It occurred to me, as I sat awaiting the start of this concert, that I had never heard Simon Keenlyside in a straight song recital before. Whenever I have encountered the British baritone on the concert platform, there has always been some element of staging involved. Justly renowned for the natural and athletic physical engagement he brings to his performances on the operatic stage, I found myself unsure exactly what to expect of Keenlyside the Lieder recitalist.
The programme he chose to perform with pianist Graham Johnson at the Wigmore Hall, where he is currently an Artist in Residence, seemed designed to showcase the very opposite end of the spectrum of his ability, with quietness and stillness pervading the majority of the songs in the first half of the programme. Keenlyside has an intensity to his presence and a focus to his delivery which hold the attention of his audience; it was rather a warm evening for the time of year, and I was tired, but never once (even during slow, quiet song after slow, quiet song) did I find my concentration wandering.
The opening Brahms and Wolf sets – the Brahms an assortment, the Wolf a selection of the Mörike Lieder – were largely serious or melancholy in character, dominated by gentle triple- and compound-time songs with rocking piano accompaniments. Even the mellifluous Brahms serenade ‘Vor dem Fenster’, welcome after the wistful simplicity of ‘Sehnsucht’, is full of unresolved minor-key yearning. Additional to the Wolf songs in the printed programme, the funereal wedding-song ‘Bei einer Trauung’ (commenting on the celebration, or otherwise, of a loveless high-society union) drew out the restrained mood even longer than originally scheduled. Cunningly positioned in the running order, the refreshment afforded by Graham Johnson’s rushing, swirling scales in ‘Lied vom Winde’ came just as the mood threatened to become stifling. One of the most interesting and satisfying individual interpretations was of ‘Fußreise’, that light-hearted celebration of the wonders of creation, which Keenlyside began in an almost sombre mood and lightened as it progressed, as if sung by a bluff old man who notices the beauty of the world anew and is rejuvenated by it. He quickly reverted to introverted seriousness for the hymn -like ‘Auf ein altes Bild’ and ended the first half of the programme with a glowing ‘Um Mitternacht’.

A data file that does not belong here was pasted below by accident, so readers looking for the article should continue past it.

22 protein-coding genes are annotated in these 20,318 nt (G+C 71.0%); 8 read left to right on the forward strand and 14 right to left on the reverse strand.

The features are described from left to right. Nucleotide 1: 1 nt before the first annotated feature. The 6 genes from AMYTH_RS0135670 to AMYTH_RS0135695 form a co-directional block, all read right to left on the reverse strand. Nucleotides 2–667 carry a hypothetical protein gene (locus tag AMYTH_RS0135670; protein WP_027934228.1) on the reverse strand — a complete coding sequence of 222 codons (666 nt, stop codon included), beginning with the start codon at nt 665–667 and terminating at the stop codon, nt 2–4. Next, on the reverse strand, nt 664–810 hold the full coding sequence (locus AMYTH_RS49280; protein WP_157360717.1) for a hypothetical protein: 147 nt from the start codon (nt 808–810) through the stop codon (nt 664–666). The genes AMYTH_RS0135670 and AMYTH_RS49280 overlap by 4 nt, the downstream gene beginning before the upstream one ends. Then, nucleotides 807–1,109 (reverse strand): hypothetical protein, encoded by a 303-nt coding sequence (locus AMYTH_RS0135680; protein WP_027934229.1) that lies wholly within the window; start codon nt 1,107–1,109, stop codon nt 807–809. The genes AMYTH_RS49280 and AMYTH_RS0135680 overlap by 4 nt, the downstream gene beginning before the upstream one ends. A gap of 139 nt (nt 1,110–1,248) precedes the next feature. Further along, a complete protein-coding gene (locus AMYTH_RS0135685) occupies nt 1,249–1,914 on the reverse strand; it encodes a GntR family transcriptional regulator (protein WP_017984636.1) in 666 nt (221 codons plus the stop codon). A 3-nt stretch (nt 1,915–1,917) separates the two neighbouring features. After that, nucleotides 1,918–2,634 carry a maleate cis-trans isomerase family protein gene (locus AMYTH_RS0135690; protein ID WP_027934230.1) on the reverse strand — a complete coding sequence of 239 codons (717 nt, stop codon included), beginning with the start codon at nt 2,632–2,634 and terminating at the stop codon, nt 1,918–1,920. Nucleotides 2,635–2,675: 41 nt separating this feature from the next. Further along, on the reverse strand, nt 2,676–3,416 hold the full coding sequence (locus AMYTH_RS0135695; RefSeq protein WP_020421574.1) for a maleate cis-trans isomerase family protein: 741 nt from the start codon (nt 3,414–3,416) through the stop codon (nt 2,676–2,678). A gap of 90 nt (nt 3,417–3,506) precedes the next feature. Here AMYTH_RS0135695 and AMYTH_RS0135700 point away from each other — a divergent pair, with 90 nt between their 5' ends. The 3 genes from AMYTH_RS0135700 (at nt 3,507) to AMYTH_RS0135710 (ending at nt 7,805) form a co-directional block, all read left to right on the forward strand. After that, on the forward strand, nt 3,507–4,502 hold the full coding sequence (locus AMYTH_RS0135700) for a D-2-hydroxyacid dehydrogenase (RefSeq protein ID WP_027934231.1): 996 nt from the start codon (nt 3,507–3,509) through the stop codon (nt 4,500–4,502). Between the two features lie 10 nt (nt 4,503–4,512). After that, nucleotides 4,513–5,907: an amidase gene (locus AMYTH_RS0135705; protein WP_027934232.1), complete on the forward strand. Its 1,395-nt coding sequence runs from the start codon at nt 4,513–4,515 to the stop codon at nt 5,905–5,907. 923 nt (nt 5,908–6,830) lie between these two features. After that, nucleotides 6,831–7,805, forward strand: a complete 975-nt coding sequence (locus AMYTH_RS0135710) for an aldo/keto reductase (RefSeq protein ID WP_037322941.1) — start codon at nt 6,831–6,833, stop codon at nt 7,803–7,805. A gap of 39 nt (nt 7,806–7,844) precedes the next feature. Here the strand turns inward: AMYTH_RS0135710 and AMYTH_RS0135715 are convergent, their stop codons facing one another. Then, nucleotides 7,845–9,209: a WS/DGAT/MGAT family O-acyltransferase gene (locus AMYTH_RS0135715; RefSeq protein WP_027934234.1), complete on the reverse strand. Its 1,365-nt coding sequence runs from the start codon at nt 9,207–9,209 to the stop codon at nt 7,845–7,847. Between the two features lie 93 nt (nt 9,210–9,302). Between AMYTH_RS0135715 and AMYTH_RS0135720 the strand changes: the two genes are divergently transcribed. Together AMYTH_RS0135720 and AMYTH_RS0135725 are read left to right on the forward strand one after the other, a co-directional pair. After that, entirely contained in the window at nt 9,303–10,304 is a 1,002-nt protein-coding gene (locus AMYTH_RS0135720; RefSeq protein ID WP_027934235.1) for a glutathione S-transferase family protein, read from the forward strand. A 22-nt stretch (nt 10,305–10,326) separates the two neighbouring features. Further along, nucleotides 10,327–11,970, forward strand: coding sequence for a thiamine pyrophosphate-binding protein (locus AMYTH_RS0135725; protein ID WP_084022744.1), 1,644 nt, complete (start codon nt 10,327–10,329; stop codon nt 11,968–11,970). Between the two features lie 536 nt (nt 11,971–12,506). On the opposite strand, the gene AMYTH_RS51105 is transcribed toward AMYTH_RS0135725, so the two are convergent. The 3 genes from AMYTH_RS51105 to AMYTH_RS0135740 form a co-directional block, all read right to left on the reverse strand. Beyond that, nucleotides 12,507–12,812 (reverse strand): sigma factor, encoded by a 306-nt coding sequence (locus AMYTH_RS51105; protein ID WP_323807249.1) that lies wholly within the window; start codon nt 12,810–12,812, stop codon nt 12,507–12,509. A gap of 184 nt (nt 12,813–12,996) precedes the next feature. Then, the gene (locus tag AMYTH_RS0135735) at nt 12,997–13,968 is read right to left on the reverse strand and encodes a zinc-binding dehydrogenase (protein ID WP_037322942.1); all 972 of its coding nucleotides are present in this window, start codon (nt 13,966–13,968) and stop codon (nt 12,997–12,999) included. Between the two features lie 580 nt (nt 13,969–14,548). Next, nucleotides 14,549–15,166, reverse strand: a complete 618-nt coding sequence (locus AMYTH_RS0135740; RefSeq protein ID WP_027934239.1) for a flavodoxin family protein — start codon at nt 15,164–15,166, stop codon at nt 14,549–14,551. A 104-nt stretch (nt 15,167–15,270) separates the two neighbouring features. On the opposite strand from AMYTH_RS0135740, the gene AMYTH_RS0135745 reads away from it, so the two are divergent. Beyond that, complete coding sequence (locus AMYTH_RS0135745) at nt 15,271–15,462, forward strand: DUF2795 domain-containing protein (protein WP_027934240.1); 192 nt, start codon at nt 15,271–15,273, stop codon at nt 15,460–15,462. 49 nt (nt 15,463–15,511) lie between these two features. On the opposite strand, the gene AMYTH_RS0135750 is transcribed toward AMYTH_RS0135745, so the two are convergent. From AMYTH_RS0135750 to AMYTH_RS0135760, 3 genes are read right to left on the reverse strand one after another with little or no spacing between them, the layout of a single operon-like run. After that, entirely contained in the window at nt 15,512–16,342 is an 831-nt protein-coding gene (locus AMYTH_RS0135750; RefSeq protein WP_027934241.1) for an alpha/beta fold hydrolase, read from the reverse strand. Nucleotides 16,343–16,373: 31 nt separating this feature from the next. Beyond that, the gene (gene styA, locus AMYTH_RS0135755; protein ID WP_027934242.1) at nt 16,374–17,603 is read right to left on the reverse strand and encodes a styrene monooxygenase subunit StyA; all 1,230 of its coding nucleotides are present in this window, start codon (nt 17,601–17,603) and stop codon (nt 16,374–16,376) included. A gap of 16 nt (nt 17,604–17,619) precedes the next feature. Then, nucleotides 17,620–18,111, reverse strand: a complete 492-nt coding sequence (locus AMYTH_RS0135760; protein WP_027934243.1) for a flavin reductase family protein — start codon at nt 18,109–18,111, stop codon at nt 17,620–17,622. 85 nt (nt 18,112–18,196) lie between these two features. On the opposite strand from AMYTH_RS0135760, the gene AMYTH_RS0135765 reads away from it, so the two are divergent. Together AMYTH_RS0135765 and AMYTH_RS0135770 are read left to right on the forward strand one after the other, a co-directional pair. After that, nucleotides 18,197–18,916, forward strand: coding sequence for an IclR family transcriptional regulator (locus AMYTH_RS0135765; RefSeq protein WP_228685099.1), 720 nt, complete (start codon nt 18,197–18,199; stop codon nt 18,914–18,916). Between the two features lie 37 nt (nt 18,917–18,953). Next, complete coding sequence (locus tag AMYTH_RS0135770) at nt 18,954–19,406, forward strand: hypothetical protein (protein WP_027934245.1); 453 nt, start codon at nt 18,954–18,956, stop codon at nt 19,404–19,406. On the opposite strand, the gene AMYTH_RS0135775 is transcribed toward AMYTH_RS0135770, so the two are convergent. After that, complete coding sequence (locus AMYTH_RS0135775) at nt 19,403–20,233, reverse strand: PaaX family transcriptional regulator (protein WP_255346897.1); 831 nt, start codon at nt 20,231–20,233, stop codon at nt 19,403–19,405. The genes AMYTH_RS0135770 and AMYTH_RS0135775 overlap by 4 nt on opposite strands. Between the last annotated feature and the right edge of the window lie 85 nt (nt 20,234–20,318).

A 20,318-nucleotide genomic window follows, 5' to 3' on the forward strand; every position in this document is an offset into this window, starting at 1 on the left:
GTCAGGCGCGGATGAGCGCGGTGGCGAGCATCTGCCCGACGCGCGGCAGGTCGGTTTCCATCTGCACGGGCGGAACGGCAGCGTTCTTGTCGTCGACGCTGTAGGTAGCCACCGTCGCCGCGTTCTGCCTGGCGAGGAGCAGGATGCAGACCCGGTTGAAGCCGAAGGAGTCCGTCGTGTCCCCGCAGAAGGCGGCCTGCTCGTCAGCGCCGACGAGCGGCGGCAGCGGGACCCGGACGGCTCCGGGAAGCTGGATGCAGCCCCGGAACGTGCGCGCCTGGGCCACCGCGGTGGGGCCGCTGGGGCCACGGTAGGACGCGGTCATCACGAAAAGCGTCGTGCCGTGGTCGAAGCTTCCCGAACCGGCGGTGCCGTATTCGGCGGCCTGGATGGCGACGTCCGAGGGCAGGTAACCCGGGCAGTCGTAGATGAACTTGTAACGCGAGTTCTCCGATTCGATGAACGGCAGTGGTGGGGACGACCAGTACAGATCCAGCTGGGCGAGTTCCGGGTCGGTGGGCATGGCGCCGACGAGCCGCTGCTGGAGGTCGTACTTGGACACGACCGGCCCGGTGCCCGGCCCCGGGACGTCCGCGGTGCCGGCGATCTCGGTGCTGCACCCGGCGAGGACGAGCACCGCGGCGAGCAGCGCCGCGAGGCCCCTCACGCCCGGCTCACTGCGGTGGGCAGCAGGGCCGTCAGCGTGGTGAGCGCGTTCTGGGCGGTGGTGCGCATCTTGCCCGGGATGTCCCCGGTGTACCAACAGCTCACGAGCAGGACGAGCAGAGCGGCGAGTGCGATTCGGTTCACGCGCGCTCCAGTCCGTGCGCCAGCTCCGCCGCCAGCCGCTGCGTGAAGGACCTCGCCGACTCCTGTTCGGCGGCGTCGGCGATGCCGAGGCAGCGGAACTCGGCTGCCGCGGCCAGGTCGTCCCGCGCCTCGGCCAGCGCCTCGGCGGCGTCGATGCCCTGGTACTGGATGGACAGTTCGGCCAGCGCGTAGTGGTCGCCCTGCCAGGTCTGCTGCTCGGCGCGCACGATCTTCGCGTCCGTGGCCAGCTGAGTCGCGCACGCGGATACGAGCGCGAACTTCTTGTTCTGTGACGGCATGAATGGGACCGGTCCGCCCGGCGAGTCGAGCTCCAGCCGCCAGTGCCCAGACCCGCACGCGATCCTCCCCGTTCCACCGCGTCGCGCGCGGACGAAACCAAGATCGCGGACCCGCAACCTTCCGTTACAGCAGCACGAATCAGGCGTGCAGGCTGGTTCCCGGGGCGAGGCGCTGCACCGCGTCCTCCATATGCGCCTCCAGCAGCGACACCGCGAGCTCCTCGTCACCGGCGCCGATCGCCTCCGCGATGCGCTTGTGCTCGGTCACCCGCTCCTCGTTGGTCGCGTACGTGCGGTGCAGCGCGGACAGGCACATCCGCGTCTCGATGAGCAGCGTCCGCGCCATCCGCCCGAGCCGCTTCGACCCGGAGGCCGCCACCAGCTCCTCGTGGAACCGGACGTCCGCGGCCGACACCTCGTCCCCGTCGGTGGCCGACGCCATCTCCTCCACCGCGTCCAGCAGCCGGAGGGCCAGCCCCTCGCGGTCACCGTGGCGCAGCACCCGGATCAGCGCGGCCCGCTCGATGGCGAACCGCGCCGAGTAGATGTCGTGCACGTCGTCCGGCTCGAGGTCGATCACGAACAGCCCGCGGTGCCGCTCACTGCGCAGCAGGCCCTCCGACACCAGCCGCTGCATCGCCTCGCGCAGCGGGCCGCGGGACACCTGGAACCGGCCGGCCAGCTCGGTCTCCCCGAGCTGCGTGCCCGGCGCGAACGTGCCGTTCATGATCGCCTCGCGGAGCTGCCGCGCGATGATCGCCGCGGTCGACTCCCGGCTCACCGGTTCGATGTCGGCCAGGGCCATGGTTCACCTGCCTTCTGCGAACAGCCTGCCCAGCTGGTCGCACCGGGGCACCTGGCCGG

After the interval, Schumann’s 12 Kerner Lieder afforded a greater variety of colour and texture, and Keenlyside found particularly exuberant power in ‘Lust der Sturmnacht’ and ‘Wanderlied’. His delivery was by no means flawless, though; there was a touch of strain in some of the topmost notes, in both the falsetto evocation of the fervent prayer of a young would-be nun in ‘Stirb, Lieb’ und Freud’!’ and the fortissimo declamations of some of the cycle’s few overtly passionate passages. More prevalent and certainly more troublesome were Keenlyside’s frequent lapses of verbal memory which gave us a range of variants on the printed text. Had it happened once or twice, as it did in the Brahms and Wolf, I might not have thought it worth mentioning, but in the sixth of the Schumann songs, ‘Auf das Trinkglas eines verstorbenen Freundes’, so many lines were transposed or displaced that it almost became an entirely different poem.
Following the soft, bleak ending of the Kerner Lieder, the first encore, Brahms’s ‘An eine Aölsharfe’, matched the overall character of the main body of the recital, highlighting Johnson’s luminous command of the rocking harp-figures in the accompaniment, but it was with another bout of turbulence – in Wolf’s ‘Lied eines Verliebten’ – that the evening was brought to a close.